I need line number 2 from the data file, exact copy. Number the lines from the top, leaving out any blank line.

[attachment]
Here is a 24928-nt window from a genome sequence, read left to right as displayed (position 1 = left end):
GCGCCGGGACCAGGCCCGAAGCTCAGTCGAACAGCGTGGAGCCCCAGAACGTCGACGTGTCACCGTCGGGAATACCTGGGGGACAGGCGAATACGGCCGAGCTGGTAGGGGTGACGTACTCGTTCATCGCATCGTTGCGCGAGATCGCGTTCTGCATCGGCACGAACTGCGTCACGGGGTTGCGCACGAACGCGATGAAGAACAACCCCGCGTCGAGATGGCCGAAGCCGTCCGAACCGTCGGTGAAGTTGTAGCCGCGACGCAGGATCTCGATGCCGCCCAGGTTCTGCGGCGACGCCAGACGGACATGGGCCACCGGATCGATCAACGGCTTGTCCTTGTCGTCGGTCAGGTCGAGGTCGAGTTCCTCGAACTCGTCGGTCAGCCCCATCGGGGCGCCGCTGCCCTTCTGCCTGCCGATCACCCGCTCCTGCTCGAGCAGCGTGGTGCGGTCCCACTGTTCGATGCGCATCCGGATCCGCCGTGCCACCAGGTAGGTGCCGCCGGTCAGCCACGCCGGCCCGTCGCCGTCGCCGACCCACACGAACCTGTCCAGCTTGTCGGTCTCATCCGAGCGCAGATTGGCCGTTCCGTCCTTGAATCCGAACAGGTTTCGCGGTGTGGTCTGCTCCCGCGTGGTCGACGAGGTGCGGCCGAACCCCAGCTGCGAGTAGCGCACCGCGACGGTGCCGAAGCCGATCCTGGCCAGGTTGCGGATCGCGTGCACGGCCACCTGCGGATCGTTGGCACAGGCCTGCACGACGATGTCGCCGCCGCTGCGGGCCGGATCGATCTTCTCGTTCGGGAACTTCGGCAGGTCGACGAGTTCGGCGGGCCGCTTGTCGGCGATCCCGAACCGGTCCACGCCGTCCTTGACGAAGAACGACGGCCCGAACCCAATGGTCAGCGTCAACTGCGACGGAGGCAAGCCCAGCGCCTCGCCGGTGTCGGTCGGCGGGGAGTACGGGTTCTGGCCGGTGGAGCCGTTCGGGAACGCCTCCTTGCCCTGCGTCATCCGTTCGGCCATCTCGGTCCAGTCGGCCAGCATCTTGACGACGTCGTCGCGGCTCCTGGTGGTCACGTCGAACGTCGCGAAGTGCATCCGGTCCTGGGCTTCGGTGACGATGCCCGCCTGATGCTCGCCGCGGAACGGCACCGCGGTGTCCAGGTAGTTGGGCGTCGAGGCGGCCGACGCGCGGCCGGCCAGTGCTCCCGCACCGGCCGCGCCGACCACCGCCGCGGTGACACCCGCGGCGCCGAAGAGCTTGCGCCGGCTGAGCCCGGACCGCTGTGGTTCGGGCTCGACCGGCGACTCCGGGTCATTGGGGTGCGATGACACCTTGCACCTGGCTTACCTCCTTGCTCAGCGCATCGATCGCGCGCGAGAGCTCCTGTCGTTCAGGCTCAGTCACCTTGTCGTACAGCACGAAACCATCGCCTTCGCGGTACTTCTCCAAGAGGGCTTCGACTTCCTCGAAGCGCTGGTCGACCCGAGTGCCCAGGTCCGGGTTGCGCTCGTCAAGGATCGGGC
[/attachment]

GCGCCGGGACCAGGCCCGAAGCTCAGTCGAACAGCGTGGAGCCCCAGAACGTCGACGTGTCACCGTCGGGAATACCTGGGGGACAGGCGAATACGGCCGAGCTGGTAGGGGTGACGTACTCGTTCATCGCATCGTTGCGCGAGATCGCGTTCTGCATCGGCACGAACTGCGTCACGGGGTTGCGCACGAACGCGATGAAGAACAACCCCGCGTCGAGATGGCCGAAGCCGTCCGAACCGTCGGTGAAGTTGTAGCCGCGACGCAGGATCTCGATGCCGCCCAGGTTCTGCGGCGACGCCAGACGGACATGGGCCACCGGATCGATCAACGGCTTGTCCTTGTCGTCGGTCAGGTCGAGGTCGAGTTCCTCGAACTCGTCGGTCAGCCCCATCGGGGCGCCGCTGCCCTTCTGCCTGCCGATCACCCGCTCCTGCTCGAGCAGCGTGGTGCGGTCCCACTGTTCGATGCGCATCCGGATCCGCCGTGCCACCAGGTAGGTGCCGCCGGTCAGCCACGCCGGCCCGTCGCCGTCGCCGACCCACACGAACCTGTCCAGCTTGTCGGTCTCATCCGAGCGCAGATTGGCCGTTCCGTCCTTGAATCCGAACAGGTTTCGCGGTGTGGTCTGCTCCCGCGTGGTCGACGAGGTGCGGCCGAACCCCAGCTGCGAGTAGCGCACCGCGACGGTGCCGAAGCCGATCCTGGCCAGGTTGCGGATCGCGTGCACGGCCACCTGCGGATCGTTGGCACAGGCCTGCACGACGATGTCGCCGCCGCTGCGGGCCGGATCGATCTTCTCGTTCGGGAACTTCGGCAGGTCGACGAGTTCGGCGGGCCGCTTGTCGGCGATCCCGAACCGGTCCACGCCGTCCTTGACGAAGAACGACGGCCCGAACCCAATGGTCAGCGTCAACTGCGACGGAGGCAAGCCCAGCGCCTCGCCGGTGTCGGTCGGCGGGGAGTACGGGTTCTGGCCGGTGGAGCCGTTCGGGAACGCCTCCTTGCCCTGCGTCATCCGTTCGGCCATCTCGGTCCAGTCGGCCAGCATCTTGACGACGTCGTCGCGGCTCCTGGTGGTCACGTCGAACGTCGCGAAGTGCATCCGGTCCTGGGCTTCGGTGACGATGCCCGCCTGATGCTCGCCGCGGAACGGCACCGCGGTGTCCAGGTAGTTGGGCGTCGAGGCGGCCGACGCGCGGCCGGCCAGTGCTCCCGCACCGGCCGCGCCGACCACCGCCGCGGTGACACCCGCGGCGCCGAAGAGCTTGCGCCGGCTGAGCCCGGACCGCTGTGGTTCGGGCTCGACCGGCGACTCCGGGTCATTGGGGTGCGATGACACCTTGCACCTGGCTTACCTCCTTGCTCAGCGCATCGATCGCGCGCGAGAGCTCCTGTCGTTCAGGCTCAGTCACCTTGTCGTACAGCACGAAACCATCGCCTTCGCGGTACTTCTCCAAGAGGGCTTCGACTTCCTCGAAGCGCTGGTCGACCCGAGTGCCCAGGTCCGGGTTGCGCTCGTCAAGGATCGGGC